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Råkost aka D Slaw

This recipe is one of the easiest, freshest, and can be made at the drop of a hat. I named this recipe D slaw because the ingredients and combination seemed as prevalent in Denmark as coleslaw does in the south of the US. It is also a bit on the lighter side as it does not contain mayonnaise or buttermilk. 

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The first year of law school I would make a batch of it on Sunday so that I knew I had something fresh and fun to look forward to at lunch time. If you would like feel free to substitute the apples for beets - mmmm! A good friend of mine and law-brary study buddy though it was cute and always asked me if I was gonna go eat my "turtle food" as he made his way to Dunkin Donuts (Dunks) for a coffee at lunch time. If only he knew how good it is and how good you feel afterwards... So really the joke is on him! 

For some reason after travel days I tend to gravitate towards making it and enjoying it with a side - rye or seed bread topped with avocado or a smiling egg or as I had it most recently with a healthy homemade not too sweet muffin.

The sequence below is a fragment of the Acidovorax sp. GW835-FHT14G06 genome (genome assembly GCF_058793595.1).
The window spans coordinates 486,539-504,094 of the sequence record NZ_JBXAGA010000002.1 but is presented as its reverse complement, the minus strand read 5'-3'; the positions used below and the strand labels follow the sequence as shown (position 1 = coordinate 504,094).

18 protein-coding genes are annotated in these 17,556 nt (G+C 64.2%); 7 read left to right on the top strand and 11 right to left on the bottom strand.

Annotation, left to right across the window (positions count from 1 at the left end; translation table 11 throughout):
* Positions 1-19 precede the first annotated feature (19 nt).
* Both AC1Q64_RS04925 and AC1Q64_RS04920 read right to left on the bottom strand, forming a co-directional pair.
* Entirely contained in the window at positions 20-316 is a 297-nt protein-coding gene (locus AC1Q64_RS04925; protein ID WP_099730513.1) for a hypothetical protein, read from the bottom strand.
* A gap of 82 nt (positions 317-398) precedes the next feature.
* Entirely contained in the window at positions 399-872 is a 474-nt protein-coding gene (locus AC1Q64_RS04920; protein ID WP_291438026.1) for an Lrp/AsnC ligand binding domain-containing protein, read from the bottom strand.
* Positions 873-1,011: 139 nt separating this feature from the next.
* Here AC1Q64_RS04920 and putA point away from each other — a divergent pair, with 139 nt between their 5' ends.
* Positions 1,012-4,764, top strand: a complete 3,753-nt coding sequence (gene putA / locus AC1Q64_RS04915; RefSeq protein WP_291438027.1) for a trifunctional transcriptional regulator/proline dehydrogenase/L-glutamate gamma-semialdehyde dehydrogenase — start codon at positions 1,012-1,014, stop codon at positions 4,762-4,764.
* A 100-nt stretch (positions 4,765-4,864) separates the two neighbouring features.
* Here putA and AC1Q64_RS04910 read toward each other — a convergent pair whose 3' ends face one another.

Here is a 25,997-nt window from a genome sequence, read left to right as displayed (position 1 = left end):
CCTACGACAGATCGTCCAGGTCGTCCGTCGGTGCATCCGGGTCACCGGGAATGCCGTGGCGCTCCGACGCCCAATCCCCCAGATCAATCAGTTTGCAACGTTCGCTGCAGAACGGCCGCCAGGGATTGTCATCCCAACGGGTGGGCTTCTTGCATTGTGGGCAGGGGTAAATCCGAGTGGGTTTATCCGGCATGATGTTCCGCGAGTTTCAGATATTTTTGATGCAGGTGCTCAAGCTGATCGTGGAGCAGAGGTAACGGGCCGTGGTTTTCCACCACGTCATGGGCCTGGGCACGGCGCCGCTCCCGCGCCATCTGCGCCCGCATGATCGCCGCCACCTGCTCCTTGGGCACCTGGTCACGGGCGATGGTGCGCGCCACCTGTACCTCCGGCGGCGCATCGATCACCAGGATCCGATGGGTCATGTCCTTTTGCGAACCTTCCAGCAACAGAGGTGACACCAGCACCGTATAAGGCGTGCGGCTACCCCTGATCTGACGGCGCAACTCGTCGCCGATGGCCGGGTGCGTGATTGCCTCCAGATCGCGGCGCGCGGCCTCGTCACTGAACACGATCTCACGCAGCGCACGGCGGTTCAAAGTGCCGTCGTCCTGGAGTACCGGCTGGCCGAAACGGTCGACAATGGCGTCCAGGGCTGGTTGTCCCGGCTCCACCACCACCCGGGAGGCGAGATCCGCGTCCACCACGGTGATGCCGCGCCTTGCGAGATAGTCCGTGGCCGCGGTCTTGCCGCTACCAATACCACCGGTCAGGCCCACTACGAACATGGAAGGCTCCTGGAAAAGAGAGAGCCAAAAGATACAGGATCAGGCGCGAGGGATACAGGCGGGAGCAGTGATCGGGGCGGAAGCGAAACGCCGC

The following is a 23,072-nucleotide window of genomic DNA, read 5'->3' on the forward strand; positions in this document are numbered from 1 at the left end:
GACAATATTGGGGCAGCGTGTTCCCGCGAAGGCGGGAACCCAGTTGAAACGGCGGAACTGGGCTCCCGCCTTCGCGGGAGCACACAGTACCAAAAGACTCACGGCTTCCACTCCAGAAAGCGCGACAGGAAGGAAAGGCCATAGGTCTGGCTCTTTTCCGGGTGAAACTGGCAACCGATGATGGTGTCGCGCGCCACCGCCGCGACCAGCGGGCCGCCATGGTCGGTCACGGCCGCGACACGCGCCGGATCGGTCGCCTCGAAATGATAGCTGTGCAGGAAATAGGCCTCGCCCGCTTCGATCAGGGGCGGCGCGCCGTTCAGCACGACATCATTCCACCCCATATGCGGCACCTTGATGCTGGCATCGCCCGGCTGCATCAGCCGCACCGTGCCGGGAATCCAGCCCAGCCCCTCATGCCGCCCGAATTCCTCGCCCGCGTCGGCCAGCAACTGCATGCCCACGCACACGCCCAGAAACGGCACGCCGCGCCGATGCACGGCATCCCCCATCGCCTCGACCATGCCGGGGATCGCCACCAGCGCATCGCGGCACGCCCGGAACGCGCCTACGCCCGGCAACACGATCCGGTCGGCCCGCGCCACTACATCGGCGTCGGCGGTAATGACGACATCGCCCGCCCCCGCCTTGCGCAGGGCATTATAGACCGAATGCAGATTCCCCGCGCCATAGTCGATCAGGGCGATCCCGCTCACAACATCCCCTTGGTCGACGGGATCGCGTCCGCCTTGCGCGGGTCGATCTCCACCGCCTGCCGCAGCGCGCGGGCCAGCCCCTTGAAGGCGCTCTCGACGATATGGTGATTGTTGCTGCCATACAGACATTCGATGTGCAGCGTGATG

D Slaw

Serving size: completely depends on how many you want to feed so feel free to adjust the amount of ingredients by keeping an eye on the proportion. And of course, if you want less apple add more carrot and vice versa. 

INGREDIENTS

2 carrots

2 apples

handful of sunflower seeds

dash of sesame seeds, optional

handful of raisins

1 orange

cinnamon

DIRECTIONS

Clean and rinse each of the carrots and apples. Slice the orange into two, set aside. Either with a grader or a food processor grate or shred the carrots and apples. (In Asia, I used a hand peeler and made it look more like a fusionesque D slaw.) Once you have the apples and carrots shredded place into a large bowl or container and mix together. Squeeze the orange over the ingredients and gingerly sprinkle the sunflower seeds, raisins, and optional sesame seeds and cinnamon over the combination. There you have it - your first batch of homemade D slaw. I am so proud! Share your D slaw with me at #mynaturalbeet